Remembering Bonnie Fournier: Longtime street nurse remembered as ‘integrity in action’
Story and photos by David Ball
When Lorelei Williams looked closely at a photograph of her first performance with Butterflies in Spirit, a dance troupe she founded for missing women’s children, she was suddenly struck by a single blurred figure in the background.
Standing with her fist resolutely in the air, singing the Women’s Warrior song that has come to be linked with missing and murdered Aboriginal women, was long-time street nurse Bonnie Fournier.
Williams is among the families of Canada’s over 600 disappeared: her cousin Tanya Holyk’s DNA was found on serial killer Robert Pickton’s farm, and her aunt Belinda Williams remains missing. But that day, worried she’d collapse in tears, Williams did not sing.
“Bonnie was in the background standing so strong,” Williams said. “I didn’t even realize she was right behind me in that picture. That’s Bonnie. She supported me in everything and anything.”
On June 2, Fournier died in hospital, age 69. Much like her quiet presence in the picture’s background, much of her work remains unrecognized.
In 1978, Fournier began working as a psychiatric nurse in the Downtown Eastside—first in the courthouse jail, then with the police mental health car, and later with Downtown Eastside Youth Activities Society (DEYAS)’ sex worker outreach van.
“She knew 95 per cent of the women on the missing women poster,” says Williams. “They just started going missing, dropping off the face of the earth.
“I think that’s what drove her to keep doing what she was doing—the women […] She was like a mother to them.”
Aboriginal Front Door Society executive director Mona Woodward met Fournier 20 years ago; at the time, Woodward said she was “angry, hurt and drug-addicted,” on the streets.
“Bonnie told me that its going be alright and that I just needed to sleep,” Woodward recalls. “The way she talked—her tone of voice was very calming. Someone could be irate and going off, but she’d just talk to them and they’d calm down. It was so soothing.”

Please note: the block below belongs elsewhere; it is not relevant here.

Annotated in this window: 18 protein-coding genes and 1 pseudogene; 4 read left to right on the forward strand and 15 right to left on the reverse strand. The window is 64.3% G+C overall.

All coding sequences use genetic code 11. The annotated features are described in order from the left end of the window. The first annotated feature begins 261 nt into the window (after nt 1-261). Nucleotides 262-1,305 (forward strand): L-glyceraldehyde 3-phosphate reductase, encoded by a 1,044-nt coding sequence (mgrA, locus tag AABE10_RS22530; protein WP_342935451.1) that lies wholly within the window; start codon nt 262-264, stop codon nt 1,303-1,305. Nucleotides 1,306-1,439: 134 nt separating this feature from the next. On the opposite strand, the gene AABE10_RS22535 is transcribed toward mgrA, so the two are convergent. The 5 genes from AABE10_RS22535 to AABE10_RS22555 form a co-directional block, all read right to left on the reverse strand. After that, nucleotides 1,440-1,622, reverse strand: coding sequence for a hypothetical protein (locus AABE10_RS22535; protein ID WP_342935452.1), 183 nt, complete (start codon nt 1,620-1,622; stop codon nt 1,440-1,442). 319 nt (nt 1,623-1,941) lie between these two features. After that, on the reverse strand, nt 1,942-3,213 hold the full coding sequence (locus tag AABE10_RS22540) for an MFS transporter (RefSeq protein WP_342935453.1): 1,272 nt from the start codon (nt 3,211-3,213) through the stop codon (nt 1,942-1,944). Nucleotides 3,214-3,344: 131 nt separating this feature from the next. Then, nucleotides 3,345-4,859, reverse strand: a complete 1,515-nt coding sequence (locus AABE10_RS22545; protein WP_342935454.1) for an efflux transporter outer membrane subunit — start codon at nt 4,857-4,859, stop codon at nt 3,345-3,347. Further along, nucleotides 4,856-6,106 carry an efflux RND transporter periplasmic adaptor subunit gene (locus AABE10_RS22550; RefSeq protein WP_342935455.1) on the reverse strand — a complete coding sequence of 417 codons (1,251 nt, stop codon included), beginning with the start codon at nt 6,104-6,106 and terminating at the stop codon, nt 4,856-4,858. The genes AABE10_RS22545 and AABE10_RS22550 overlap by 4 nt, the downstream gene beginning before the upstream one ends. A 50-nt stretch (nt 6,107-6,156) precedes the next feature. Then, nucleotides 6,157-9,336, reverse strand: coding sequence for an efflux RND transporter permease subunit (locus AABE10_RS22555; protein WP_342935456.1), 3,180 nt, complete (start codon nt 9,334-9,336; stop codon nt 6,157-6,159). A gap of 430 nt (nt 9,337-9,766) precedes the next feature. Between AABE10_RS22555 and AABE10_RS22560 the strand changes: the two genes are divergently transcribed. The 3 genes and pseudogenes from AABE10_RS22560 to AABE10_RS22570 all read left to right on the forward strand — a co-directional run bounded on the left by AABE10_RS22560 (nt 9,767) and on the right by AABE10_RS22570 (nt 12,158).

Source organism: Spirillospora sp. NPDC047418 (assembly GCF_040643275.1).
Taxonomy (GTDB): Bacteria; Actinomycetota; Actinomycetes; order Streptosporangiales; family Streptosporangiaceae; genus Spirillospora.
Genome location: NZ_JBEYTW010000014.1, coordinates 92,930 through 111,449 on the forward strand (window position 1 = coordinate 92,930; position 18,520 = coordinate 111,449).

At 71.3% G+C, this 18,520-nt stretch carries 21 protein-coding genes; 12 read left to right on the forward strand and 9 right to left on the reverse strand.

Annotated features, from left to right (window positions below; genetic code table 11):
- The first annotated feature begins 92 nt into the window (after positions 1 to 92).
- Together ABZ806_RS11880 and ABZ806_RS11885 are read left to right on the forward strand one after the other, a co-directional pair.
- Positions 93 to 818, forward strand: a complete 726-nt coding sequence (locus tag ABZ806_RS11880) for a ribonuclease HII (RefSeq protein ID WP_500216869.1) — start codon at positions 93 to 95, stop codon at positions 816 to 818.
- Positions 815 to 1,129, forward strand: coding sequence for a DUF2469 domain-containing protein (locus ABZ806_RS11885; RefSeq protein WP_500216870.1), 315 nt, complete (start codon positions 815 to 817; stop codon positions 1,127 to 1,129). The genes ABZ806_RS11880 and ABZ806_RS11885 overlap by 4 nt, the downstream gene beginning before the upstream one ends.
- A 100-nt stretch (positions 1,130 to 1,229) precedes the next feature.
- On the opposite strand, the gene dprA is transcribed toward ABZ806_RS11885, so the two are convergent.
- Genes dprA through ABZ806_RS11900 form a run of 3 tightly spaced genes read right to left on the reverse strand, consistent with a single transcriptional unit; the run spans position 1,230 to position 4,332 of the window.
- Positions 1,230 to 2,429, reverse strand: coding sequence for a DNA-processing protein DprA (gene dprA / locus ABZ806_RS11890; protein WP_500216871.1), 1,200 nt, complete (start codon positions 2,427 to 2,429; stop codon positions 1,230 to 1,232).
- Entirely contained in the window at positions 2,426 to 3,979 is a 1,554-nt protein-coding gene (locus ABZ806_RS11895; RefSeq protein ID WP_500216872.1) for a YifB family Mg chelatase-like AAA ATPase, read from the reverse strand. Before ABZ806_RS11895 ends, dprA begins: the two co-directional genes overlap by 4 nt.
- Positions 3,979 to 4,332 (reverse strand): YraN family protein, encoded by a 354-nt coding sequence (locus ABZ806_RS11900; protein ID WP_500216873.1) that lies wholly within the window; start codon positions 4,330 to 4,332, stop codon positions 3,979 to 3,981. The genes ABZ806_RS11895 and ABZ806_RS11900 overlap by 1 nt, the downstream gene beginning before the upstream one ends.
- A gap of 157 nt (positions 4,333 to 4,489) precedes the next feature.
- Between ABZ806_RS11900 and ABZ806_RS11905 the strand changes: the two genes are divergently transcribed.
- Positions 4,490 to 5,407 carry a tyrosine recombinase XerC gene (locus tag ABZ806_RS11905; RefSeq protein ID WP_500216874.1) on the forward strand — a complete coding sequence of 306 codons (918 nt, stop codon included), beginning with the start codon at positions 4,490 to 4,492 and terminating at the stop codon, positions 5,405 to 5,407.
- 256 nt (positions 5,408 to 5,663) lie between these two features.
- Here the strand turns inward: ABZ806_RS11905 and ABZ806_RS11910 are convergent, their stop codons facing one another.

When they met again at the missing women’s inquiry, Woodward said Fournier instantly remembered her.
“She kept fighting and making a difference,” Woodward says. “We have to re-create hope when there is none.
“When somebody’s down and out, and doesn’t think anything’s worth it or possible, somebody will say something profound and it’ll make all the difference in the world. Bonnie Fournier was one of those people.”
To close friend Annie Ross, UBC First Nations Studies professor, Fournier was “the stuff of heroes and saints.”
“She witnessed horrible, unspeakable things, and simply kept insisting, ‘Justice!’” ross says. “She hated injustice, accepted people as they are, and didn’t pass judgement.
“She was integrity in action—honest in a way people have forgotten how to be … No one could intimidate her or frighten her. She stared down the best of them—politicians, scofflaws, criminals—and came back strong to continue her work.”
In an interview in April 2012—conducted just before she was allowed to testify briefly before the missing women inquiry, after months of pressure from lawyers and families—Fournier questioned why police ignored her years of warnings about missing women. She described saving a woman from being dragged into a car she alleged was from the Pickton farm. She knew another woman who escaped terrified from the property, and was likely the last person to see Sereena Abbotsway before her body was found there years later.
“They were like my girls—like daughters to me,” Fournier said, shaking her floral patterned walking aid in the air. “Are they going to listen to one nurse with a cane?
“I don’t know what their resistance is to me […] This is a political mess. Everything in the Downtown Eastside is political.”